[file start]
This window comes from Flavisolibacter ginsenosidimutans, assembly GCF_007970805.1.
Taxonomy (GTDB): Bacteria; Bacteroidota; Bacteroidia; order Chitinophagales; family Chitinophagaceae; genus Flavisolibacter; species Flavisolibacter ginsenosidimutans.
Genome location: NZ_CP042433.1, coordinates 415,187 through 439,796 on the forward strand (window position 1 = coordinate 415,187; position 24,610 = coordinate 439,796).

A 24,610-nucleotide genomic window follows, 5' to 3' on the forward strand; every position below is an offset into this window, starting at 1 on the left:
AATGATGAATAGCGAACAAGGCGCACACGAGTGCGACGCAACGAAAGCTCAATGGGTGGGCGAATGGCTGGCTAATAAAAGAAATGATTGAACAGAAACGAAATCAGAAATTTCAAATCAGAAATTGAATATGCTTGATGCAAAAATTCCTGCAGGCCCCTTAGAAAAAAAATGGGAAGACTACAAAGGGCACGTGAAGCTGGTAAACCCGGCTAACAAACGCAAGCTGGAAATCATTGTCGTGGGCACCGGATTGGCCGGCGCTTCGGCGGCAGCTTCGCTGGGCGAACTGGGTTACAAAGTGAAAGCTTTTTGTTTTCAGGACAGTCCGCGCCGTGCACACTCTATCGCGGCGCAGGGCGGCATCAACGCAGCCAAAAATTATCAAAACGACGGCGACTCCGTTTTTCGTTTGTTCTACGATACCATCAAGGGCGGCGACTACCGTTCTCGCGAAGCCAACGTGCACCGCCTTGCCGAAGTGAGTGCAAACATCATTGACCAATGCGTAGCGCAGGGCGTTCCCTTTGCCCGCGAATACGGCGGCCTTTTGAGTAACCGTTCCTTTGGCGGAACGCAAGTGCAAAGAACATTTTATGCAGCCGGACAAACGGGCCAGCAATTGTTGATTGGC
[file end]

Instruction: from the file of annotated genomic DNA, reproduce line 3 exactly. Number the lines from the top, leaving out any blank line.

Genome location: NZ_CP042433.1, coordinates 415,187 through 439,796 on the forward strand (window position 1 = coordinate 415,187; position 24,610 = coordinate 439,796).